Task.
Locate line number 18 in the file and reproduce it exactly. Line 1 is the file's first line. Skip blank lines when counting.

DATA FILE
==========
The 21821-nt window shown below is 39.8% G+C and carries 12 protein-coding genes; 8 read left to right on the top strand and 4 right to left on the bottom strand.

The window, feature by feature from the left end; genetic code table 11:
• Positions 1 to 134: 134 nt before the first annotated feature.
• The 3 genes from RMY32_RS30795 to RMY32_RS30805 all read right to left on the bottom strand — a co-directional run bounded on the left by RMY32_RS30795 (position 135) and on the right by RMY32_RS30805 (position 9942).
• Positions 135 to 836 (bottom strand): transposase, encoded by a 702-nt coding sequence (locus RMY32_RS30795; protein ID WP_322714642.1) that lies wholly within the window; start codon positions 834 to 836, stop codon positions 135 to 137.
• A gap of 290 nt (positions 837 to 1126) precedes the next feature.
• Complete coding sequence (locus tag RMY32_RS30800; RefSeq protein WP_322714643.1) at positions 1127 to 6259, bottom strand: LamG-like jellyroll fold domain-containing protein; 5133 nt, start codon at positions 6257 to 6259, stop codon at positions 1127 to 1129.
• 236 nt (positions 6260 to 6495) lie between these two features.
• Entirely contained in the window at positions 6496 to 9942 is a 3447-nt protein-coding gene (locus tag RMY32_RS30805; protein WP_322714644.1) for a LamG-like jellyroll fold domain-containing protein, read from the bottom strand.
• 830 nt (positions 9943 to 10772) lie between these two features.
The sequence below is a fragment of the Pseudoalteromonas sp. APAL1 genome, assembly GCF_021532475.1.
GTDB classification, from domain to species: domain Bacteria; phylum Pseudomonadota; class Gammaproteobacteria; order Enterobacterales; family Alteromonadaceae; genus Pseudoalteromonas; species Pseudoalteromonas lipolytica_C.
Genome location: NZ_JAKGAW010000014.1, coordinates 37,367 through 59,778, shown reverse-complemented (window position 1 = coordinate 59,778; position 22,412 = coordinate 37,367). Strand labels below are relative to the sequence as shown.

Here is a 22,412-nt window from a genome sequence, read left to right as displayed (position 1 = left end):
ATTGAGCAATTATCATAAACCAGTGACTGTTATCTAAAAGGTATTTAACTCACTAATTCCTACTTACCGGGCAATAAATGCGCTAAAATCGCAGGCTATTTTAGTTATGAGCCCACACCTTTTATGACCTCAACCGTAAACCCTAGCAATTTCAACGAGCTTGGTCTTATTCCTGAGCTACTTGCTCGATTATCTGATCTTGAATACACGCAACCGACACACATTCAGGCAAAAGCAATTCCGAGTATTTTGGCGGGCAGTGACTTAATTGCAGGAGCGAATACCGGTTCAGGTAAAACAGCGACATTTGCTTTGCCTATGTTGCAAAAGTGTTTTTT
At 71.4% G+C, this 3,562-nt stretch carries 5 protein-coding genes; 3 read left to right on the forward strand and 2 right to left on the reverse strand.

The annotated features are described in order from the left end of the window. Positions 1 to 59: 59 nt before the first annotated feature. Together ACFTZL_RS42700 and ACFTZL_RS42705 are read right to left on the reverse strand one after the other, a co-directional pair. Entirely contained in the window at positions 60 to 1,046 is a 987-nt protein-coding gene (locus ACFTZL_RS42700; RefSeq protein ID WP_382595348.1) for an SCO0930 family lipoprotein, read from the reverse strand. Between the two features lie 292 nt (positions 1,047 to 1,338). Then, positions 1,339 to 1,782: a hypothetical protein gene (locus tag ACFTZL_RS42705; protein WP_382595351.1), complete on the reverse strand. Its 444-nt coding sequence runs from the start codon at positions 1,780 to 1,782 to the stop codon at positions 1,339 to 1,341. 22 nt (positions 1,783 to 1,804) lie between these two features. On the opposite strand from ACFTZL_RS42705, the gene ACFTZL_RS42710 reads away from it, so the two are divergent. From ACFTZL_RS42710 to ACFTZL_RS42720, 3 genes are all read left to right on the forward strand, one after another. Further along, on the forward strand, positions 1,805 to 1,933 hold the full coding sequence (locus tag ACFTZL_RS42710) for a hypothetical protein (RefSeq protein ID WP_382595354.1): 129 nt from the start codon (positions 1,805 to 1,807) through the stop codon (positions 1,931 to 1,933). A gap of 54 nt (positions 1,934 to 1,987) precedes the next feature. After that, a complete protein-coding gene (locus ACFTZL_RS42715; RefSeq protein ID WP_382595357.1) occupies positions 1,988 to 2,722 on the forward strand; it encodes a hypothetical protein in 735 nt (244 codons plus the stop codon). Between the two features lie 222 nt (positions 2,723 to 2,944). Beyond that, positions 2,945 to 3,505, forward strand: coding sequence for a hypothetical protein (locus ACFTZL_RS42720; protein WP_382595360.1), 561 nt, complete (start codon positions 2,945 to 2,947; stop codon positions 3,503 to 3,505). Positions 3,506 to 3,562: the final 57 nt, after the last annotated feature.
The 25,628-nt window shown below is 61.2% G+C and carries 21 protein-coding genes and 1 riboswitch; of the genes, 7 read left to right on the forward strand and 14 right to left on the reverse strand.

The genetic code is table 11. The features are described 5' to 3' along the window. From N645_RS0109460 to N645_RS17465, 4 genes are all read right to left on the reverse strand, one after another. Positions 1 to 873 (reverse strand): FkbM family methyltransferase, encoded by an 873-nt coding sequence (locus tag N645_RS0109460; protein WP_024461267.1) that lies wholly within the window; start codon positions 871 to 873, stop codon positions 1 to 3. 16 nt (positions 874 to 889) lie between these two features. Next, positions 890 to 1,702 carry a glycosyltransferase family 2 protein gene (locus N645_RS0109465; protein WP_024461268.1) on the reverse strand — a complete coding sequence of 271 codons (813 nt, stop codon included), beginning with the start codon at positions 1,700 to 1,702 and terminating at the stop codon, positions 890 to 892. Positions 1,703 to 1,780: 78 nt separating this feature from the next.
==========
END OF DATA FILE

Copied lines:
The 25,628-nt window shown below is 61.2% G+C and carries 21 protein-coding genes and 1 riboswitch; of the genes, 7 read left to right on the forward strand and 14 right to left on the reverse strand.